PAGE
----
YES Bank’s Kapoor outlines vision for catalysing impact investment in India

Bank founder is working with leading climate economist Lord Stern

Rana Kapoor, founder and managing director of YES Bank, the organisation behind India’s first green bond, has an ambitious vision for catalysing impact investment in the country and is working with leading climate economist Lord Stern.

Last year, YES Bank, India’s fifth largest private sector bank, pledged £1m to the London School of Economics and Political Science (LSE) to support the LSE India Observatory directed by the ‘IG Patel Chair’, a position held by Professor Lord Nicholas Stern.

The IG Patel Chair and the LSE India Observatory were established in 2006 in partnership with the Reserve Bank of India (RBI) and State Bank of India, in honour of Dr IG Patel, a former Governor of the RBI.

The LSE India Observatory aims to develop and enhance research and programmes related to India’s economy, politics and society.

Speaking in London this month at the LSE India Observatory, Kapoor said he believed with the collaboration between YES Bank, the LSE and Lord Stern; social impact investment could become a “fantastic opportunity for India”.

He has been closely studying the social investment market in the UK and wants to migrate initiatives to India, saying he has “enough contacts to push it meaningfully”. This includes a tax relief for investing in accredited social enterprises and capacity building initiatives.

Kapoor, who started his career at Bank of America and set up Rabo India Finance with the Netherlands’ Rabobank, is no stranger to being a pioneer. In 2015, YES Bank issued the world’s first Masala green bond and the first green bond in the local currency of an emerging market economy. YES Bank, a signatory to UNEP FI’s Positive Impact Finance, has since issued two more green bonds and Kapoor revealed ambitions to expand this further.“We must do blue bonds, water bonds, affordable low-cost housing bonds and look at smart city, urbanisation and inclusion,” he said in a challenge to India’s established microfinance industry.

“The microfinance world is getting a little destructive and becoming more political. We need to reinvent the model.”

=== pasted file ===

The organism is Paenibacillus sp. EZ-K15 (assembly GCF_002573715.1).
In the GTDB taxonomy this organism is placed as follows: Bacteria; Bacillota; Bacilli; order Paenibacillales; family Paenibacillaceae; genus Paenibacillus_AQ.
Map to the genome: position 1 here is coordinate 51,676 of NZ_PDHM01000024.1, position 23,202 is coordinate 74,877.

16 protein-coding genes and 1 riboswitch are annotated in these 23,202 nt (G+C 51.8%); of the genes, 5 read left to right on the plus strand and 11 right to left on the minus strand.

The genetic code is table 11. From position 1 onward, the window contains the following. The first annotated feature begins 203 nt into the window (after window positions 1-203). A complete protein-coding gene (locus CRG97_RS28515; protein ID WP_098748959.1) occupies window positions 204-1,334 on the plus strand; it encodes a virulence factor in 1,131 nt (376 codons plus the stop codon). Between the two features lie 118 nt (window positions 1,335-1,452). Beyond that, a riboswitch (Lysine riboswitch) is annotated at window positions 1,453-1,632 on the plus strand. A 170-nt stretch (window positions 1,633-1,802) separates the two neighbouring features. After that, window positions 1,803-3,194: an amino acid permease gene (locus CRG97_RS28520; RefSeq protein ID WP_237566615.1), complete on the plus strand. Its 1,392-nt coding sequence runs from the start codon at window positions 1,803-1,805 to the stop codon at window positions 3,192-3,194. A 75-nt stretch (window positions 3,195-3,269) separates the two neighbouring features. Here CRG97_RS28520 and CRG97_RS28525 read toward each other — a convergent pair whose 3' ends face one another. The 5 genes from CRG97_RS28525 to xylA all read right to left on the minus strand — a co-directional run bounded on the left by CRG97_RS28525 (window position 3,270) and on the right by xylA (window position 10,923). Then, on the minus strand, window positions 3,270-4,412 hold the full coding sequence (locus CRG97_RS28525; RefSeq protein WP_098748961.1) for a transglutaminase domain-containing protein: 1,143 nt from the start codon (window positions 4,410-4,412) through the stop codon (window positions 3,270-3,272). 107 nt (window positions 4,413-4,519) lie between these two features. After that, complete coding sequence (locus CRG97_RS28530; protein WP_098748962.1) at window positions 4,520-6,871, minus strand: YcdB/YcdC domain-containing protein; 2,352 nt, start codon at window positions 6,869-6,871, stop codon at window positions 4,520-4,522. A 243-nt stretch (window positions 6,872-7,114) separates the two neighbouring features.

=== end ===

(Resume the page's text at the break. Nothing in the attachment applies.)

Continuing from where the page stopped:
The microfinance industry in India has seen steady growth, in spite of a backlash in 2010 with the southern state of Andhra Pradesh halting collection on outstanding microloans after a number of suicides of borrowers in excessive debt.

According to an EY report, in 2016 the gross loan portfolio for 90% of India’s microfinance industry grew to INR523.3bn (€7bn) and the number of clients was 32.5 million.

The impact investment market in India is smaller by comparison, with around $2.5bn investments in 350 social enterprises, according to the Impact Investors Council (IIC), an industry body for the impact investment ecosystem in India.

IIC says that India needs social entrepreneurship and impact investing for true inclusive growth to tackle social problems and ignite job creation, with India’s population of working age predicted to grow by 69 million between 2012 and 2022.

Kapoor also thinks job creation is integral to impact investment in India especially in the light of automation. He says social entrepreneurship in the country could mirror the success of the digital economy in India and that Modi is moving in the direction of creative jobs, not conventional jobs like agriculture.

“It is projected that $40bn of social impact investment will come into India by 2025,” said Kapoor. “It’s still very early stages but an ecosystem in India around impact investment is building up.”